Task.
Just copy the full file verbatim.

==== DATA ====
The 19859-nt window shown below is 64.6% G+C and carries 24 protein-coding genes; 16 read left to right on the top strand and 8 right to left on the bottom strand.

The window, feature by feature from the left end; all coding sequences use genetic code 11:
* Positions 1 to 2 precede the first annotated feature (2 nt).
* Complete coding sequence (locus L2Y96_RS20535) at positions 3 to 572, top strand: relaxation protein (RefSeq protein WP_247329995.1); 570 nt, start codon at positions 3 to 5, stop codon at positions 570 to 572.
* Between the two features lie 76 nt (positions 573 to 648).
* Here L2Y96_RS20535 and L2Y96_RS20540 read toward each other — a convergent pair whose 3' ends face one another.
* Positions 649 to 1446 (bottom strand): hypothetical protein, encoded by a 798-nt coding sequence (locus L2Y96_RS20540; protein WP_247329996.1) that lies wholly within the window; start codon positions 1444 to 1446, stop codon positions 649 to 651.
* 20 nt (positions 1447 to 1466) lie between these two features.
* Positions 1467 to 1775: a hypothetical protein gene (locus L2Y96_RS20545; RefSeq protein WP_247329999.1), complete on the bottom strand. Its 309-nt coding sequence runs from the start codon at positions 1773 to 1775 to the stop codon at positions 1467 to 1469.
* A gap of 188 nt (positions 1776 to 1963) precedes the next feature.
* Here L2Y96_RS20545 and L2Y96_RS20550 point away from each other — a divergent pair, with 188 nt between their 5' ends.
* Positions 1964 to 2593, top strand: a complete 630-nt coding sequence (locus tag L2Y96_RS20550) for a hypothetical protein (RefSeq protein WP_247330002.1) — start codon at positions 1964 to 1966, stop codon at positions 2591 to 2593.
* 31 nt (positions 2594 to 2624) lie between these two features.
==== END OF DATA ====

The 19859-nt window shown below is 64.6% G+C and carries 24 protein-coding genes; 16 read left to right on the top strand and 8 right to left on the bottom strand.

The window, feature by feature from the left end; all coding sequences use genetic code 11:
* Positions 1 to 2 precede the first annotated feature (2 nt).
* Complete coding sequence (locus L2Y96_RS20535) at positions 3 to 572, top strand: relaxation protein (RefSeq protein WP_247329995.1); 570 nt, start codon at positions 3 to 5, stop codon at positions 570 to 572.
* Between the two features lie 76 nt (positions 573 to 648).
* Here L2Y96_RS20535 and L2Y96_RS20540 read toward each other — a convergent pair whose 3' ends face one another.
* Positions 649 to 1446 (bottom strand): hypothetical protein, encoded by a 798-nt coding sequence (locus L2Y96_RS20540; protein WP_247329996.1) that lies wholly within the window; start codon positions 1444 to 1446, stop codon positions 649 to 651.
* 20 nt (positions 1447 to 1466) lie between these two features.
* Positions 1467 to 1775: a hypothetical protein gene (locus L2Y96_RS20545; RefSeq protein WP_247329999.1), complete on the bottom strand. Its 309-nt coding sequence runs from the start codon at positions 1773 to 1775 to the stop codon at positions 1467 to 1469.
* A gap of 188 nt (positions 1776 to 1963) precedes the next feature.
* Here L2Y96_RS20545 and L2Y96_RS20550 point away from each other — a divergent pair, with 188 nt between their 5' ends.
* Positions 1964 to 2593, top strand: a complete 630-nt coding sequence (locus tag L2Y96_RS20550) for a hypothetical protein (RefSeq protein WP_247330002.1) — start codon at positions 1964 to 1966, stop codon at positions 2591 to 2593.
* 31 nt (positions 2594 to 2624) lie between these two features.